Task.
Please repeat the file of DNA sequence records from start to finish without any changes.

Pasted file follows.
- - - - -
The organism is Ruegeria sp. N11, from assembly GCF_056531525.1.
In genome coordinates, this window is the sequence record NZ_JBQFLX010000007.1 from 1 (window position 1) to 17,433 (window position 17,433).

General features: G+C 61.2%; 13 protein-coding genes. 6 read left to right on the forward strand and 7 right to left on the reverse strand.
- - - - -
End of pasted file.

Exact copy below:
The organism is Ruegeria sp. N11, from assembly GCF_056531525.1.
In genome coordinates, this window is the sequence record NZ_JBQFLX010000007.1 from 1 (window position 1) to 17,433 (window position 17,433).

General features: G+C 61.2%; 13 protein-coding genes. 6 read left to right on the forward strand and 7 right to left on the reverse strand.